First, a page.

What About the College Degree?    Here are a few things to think about. First, it's possible to attend one of the many fine aviation colleges located around the country. After three to four years you're likely to end up with all your flight instructor ratings, an ATP certificate and a four-year college degree. The cost? It depends, but you're probably looking at sums from $30,000 or more a year for four years ($120,000+ total). I'd like to say it's cheap, but it's not. Since this is college, you're more likely to obtain to financial aid. Please read my blog titled Young People and Career Choices.
   There are a few other benefits to attending an aviation college, too. As I mentioned earlier, a few of these colleges have a working arrangement with their local commuter airlines to hire graduates from that institution (you'll have to contact each college individually to determine which ones have this option). This means that, after graduation, you can be flying for a regional airline with less than 1,500 hours of flight time (i.e., 1,000 to 1,200 hours of flight time). These colleges also offer you the opportunity to associate with a large number of people having interests similar to yours. This allows you to create a network of friends that can help you in obtaining that airline job.
   Can you acquire your four-year degree at a non-aviation university? Absolutely. I can't say that the airlines show any special preference for those applicants having aviation degrees compared to those having other degrees. The fact is that it doesn't make much of a difference what your degree is in as long as you have one. On the other hand, it's logical to assume that no one can deny your interest and enthusiasm for aviation if you've majored in it. Nevertheless, as far as the airlines are concerned, you just need a four-year college degree (keep in mind that this may change based on the supply and demand of the aviation industry).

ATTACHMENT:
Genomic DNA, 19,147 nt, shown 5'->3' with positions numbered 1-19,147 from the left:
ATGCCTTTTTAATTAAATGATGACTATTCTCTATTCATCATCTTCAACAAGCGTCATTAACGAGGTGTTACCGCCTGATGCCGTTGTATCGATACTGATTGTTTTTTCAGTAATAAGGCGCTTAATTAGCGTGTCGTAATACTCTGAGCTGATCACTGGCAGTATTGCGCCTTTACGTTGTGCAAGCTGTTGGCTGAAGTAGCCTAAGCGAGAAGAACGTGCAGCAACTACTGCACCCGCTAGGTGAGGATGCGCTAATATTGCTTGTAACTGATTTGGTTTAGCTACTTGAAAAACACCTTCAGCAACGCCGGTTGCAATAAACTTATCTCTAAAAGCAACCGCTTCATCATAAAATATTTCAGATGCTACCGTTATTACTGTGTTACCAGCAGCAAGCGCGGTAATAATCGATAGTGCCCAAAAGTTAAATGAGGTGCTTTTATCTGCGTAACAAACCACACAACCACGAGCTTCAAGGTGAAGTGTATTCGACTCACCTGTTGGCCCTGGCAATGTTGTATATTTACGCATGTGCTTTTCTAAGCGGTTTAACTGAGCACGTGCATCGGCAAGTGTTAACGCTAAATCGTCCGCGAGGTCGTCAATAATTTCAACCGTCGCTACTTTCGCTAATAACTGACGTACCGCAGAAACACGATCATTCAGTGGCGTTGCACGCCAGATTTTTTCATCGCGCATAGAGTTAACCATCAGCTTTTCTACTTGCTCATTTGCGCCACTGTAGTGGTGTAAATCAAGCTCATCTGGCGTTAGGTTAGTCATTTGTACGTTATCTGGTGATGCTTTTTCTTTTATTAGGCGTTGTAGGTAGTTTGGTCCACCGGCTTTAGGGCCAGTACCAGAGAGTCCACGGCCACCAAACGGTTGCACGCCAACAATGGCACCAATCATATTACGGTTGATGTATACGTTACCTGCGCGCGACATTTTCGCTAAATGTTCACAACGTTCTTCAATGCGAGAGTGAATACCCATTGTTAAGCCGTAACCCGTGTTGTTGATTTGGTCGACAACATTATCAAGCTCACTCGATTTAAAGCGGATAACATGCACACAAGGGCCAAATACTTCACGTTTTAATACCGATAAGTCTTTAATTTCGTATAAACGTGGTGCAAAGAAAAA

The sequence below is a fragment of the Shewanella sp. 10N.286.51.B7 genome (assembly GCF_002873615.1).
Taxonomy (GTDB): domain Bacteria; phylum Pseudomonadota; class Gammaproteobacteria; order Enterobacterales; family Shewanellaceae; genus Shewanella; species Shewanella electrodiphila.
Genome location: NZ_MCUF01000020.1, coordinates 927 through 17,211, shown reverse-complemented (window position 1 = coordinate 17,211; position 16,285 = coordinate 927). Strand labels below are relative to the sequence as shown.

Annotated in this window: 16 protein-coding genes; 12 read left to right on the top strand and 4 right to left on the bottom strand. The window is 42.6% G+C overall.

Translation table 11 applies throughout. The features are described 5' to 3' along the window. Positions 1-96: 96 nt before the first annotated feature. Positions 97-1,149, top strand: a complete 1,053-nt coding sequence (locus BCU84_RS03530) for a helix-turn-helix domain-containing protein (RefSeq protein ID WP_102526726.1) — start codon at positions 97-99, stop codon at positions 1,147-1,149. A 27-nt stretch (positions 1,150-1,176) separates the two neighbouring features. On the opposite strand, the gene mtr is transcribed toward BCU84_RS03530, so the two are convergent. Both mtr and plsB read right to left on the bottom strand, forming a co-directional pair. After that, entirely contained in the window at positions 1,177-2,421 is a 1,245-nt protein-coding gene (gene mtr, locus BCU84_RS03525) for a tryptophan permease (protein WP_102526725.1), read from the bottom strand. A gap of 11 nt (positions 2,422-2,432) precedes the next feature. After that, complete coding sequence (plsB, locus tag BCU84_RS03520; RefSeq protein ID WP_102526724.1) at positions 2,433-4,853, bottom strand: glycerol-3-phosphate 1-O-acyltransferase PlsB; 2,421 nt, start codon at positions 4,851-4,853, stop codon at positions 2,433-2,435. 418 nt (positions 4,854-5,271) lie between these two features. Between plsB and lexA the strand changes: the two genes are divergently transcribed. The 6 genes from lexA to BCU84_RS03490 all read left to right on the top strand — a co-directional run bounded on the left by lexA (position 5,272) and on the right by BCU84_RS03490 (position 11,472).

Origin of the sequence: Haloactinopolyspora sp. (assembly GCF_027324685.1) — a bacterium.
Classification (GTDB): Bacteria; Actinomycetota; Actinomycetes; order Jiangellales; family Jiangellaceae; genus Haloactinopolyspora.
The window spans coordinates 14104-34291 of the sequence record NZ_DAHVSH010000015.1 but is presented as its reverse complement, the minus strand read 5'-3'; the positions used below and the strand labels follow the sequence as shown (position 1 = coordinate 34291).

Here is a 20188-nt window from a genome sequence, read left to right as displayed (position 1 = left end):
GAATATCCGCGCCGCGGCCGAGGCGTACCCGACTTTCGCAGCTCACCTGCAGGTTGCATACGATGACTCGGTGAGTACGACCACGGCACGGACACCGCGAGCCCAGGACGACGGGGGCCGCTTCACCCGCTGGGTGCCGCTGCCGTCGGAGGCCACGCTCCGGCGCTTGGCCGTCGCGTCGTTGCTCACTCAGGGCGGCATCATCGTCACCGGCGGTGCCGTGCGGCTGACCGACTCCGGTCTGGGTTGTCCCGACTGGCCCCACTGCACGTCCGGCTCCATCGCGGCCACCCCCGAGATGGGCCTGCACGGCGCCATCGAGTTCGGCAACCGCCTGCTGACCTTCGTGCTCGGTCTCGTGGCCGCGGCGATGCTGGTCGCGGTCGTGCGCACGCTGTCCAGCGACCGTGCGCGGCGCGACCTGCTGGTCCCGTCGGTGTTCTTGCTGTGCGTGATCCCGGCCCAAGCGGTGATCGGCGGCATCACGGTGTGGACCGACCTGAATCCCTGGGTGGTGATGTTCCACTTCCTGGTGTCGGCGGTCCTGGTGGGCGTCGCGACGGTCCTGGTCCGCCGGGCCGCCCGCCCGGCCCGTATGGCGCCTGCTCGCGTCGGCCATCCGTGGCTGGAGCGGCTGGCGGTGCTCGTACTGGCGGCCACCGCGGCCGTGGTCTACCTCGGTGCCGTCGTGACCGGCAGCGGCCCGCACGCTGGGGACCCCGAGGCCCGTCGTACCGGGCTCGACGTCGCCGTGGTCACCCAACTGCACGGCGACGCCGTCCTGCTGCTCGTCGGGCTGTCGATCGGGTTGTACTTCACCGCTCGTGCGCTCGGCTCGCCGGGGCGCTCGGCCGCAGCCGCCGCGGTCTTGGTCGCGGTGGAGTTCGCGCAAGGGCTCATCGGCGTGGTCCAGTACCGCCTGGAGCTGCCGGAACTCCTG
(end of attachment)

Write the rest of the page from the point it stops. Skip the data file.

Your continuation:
It's also possible to attend one of the fine community colleges around the country at minimal expense, and obtain your two-year degree. There are many two-year colleges that offer a very impressive aviation education. Once you've earned your two-year degree, you can attend a four-year college at much less expense (you've already finished two years, right?) while earning your four-year degree.
   There are also many colleges where you can earn your degree by something known as distance learning or independent study. This means you can study at home or in your home town without having to attend a distant institution. Some of these colleges have satellite campuses right in your neighborhood (no, you can't find them by using a satellite dish, either). One of these colleges with which I'm familiar is the Utah Valley State College program. This is an excellent program for those with responsibilities that prevent them from attending a traditional college campus.
   I would, however, be very cautious about diploma mills. In other words, if a college has the name "Bob" or "Fred" in it, it's unlikely to be an accredited institution. Also, if the college is located in a van, then this doesn't look good, either, especially if the advertisement says that the college will come and park in your driveway if it pleases you.
   Check the following Aviation College web site out for additional information on college degrees. Here are a few web sites you should research regarding college degrees.

What About Those Companies Offering "Zero time to ATP Certificate" Training?